cafe_marmotte_interior_638x300

By Jesse Wilson

 

For those that have spent much time in Telluride, the AAA Three Diamond-rated restaurant, La Marmotte, should sound familiar. It has been a treasured favorite of locals and tourists alike there for more than 20 years, serving up modern French cuisine in an intimate, country-cottage style setting.

 

Now, Denver residents no longer have to drive six hours to enjoy delicious French food in a cozy atmosphere. After years of searching for the perfect location that could emulate the intimacy and experience of the original, longtime La Marmotte chef, Mark Reggiannini, opened up a sister-restaurant, Café Marmotte, in the Washington Park neighborhood in September 2015. Now he welcomes Denver residents to share what so many visitors to Telluride have been experiencing for years.

 

The name “marmotte” is the French word for marmot, a small furry mammal that inhabits high elevations such as the Alps and the Rockies. Despite being named for a mountain squirrel, Café Marmotte finely balances its interior as a blend of urban industrial and classic French bistro.  The dining area invites guests with a warm ambiance, while a collection of mismatched art gives off a Bohemian vibe against the orange and dark brown décor.

Cafe Marmotte's succulent Coq Au Vin. Cafe Marmotte’s succulent Coq Au Vin.

 

Like its sister restaurant, Café Marmotte sets itself apart from the masses of every day restaurants in a variety of ways, starting with the petite dining room that only sits about 45 guests at a time. And while the noise level can sometimes feel a bit difficult to talk over, the small area does make the evening feel a bit more personal and quaint. Just don’t gaze out the window too often at the Sinclair gas station that sits just across the street.

 

Chef Reggiannini strives to make French cuisine more approachable, and it’s clear that his attention to simplicity and flavor has paid off. While some diners may not recognize the names of every dish on the menu, they’re sure to love the flavors.  Reggiannini takes the pretention out of French food by infusing it with some Colorado character. Traditional dishes such as Coq Au Vin and Braised Beef Cheeks are prepared using a local produce and meat that was grown and raised by Colorado farmers. Café Marmotte embraces seasonality and uses local ingredients that are currently in season, so visit multiple times and you’ll notice the menu changes frequently.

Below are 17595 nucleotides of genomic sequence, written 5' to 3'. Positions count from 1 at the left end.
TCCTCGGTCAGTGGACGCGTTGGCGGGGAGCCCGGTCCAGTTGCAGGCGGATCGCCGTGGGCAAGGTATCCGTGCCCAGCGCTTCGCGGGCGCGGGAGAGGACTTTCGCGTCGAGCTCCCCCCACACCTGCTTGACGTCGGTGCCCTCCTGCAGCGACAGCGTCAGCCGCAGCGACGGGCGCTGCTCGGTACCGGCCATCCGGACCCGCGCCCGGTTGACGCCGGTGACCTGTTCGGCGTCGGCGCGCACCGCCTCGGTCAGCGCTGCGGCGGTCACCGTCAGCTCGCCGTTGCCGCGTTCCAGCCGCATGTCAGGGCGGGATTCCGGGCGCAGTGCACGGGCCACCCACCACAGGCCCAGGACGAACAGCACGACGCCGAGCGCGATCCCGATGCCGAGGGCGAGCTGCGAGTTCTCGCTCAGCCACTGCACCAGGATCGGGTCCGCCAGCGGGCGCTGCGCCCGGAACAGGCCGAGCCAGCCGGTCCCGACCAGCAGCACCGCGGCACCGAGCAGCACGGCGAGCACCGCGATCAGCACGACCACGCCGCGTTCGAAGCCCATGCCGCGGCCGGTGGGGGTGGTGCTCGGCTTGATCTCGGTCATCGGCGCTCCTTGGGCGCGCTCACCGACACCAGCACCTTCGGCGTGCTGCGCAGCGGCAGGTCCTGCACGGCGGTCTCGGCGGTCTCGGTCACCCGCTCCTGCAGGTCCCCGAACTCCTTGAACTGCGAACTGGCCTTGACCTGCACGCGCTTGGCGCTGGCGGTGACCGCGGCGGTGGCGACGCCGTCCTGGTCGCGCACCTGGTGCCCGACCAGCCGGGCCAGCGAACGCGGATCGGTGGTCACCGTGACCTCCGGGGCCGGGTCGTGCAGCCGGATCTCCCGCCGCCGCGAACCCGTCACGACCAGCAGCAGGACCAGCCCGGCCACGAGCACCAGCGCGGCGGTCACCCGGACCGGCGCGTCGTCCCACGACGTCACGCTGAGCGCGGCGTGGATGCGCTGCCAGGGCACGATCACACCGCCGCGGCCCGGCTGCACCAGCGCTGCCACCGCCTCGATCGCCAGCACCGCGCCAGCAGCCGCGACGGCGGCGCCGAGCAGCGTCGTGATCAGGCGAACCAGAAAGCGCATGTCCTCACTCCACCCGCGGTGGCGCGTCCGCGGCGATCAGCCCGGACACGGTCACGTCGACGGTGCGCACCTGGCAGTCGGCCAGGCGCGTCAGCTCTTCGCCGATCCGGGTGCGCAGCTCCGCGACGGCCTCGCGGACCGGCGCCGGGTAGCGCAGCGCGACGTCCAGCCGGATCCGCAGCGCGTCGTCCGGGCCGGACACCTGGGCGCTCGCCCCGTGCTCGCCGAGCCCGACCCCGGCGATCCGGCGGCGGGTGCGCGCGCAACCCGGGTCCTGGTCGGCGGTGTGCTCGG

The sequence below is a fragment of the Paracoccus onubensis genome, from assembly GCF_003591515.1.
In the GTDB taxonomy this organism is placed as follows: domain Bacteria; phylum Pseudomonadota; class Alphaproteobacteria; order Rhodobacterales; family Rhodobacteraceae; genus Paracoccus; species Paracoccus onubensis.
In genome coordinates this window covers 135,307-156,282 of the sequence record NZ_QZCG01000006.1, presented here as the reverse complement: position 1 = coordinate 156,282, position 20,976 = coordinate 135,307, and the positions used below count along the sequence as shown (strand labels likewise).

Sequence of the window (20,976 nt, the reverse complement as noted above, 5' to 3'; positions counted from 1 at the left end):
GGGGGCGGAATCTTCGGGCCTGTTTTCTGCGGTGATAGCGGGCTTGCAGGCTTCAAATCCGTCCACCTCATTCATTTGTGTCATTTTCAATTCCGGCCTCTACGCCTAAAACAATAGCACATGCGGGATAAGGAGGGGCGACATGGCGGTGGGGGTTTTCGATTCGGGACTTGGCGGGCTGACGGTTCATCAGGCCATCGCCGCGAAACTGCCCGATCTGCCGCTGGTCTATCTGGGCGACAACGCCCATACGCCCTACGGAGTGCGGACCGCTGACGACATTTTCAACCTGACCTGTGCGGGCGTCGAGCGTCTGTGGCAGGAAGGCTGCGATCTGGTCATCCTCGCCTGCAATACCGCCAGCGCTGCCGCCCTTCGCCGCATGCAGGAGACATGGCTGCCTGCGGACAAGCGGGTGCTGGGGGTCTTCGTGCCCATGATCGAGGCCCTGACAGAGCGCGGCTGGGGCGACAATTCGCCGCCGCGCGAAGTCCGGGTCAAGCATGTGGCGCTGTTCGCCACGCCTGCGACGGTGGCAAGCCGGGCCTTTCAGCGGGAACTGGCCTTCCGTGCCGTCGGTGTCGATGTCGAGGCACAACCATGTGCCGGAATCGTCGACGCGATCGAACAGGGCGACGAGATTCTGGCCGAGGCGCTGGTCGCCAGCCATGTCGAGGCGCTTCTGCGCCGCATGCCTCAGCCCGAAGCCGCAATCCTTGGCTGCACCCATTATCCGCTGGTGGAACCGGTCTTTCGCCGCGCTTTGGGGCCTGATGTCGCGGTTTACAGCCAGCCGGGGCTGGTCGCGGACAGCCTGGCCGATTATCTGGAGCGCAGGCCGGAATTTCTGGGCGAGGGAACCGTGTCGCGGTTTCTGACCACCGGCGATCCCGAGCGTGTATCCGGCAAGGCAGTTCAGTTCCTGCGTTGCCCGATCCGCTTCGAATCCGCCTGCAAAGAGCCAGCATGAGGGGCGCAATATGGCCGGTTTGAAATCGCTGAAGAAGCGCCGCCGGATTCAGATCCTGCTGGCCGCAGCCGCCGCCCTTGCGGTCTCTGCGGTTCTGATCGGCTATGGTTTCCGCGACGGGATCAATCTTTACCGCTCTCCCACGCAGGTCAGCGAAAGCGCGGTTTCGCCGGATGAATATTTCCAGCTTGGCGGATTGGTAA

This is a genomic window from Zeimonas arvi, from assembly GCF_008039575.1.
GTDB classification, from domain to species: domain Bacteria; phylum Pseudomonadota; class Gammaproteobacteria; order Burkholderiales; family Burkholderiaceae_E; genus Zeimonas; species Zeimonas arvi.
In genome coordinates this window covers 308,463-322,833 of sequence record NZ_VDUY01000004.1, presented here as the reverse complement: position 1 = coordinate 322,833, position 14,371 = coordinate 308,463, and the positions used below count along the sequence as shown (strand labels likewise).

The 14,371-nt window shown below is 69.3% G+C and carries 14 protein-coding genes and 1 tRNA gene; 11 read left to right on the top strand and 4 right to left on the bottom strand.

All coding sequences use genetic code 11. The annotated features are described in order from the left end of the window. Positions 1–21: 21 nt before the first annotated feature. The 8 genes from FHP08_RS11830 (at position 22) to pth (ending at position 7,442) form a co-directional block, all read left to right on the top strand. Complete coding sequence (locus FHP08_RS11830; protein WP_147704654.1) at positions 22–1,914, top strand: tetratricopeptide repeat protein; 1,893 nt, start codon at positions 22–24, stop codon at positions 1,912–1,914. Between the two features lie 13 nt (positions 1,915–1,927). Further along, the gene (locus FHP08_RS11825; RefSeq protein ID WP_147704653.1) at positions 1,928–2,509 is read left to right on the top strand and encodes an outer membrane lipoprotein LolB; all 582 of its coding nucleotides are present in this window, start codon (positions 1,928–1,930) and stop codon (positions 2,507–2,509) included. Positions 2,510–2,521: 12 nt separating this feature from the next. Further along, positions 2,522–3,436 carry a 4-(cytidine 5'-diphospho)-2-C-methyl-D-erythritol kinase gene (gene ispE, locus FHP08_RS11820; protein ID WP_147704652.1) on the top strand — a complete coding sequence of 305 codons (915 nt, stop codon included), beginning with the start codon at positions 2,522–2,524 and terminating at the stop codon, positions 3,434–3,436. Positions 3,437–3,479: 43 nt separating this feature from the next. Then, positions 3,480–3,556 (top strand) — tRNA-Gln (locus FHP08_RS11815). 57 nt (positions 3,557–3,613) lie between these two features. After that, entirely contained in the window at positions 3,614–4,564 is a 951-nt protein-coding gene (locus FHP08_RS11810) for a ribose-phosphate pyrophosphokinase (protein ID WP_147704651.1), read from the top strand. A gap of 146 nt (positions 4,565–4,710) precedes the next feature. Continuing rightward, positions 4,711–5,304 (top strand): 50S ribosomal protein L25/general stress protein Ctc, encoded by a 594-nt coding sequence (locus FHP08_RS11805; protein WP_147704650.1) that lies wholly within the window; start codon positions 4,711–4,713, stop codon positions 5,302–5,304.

But what’s a French meal without wine? To accompany each dish on the menu, Café Marmotte has curated a list of fine French wines, as well as some excellent selections from California, and even a few from our own Colorado.  Nearly a dozen varietals are available by the glass for about $11/glass. If wine isn’t your fancy, check out some of the specialty cocktails like the Lavender Collins, which as the name implies, is a summery take on a Tom Collins that goes great with starter salads.

 

Don’t skip on dessert either.  You can enjoy a classic Crème Brulee, or something a bit more unique such as the lighter, but delicious Red Wine Poached Pear with Lemon Sorbet.

 

Entrées range from $21 – $32 and appetizers from $10 up to $24 for the Foie Gras, so it’s perhaps not every day eating, but Café Marmotte makes an excellent destination for your next special evening. French cuisine is revered the world-over, and now Denverites can experience the charm and quality of a traditional French bistro without having to cross the Atlantic, or even drive over the Rockies.

Café Marmotte

290 S. Downing Street

Denver, CO 80209

303.999.0395



Comments

Comments

Comments are closed.

Menu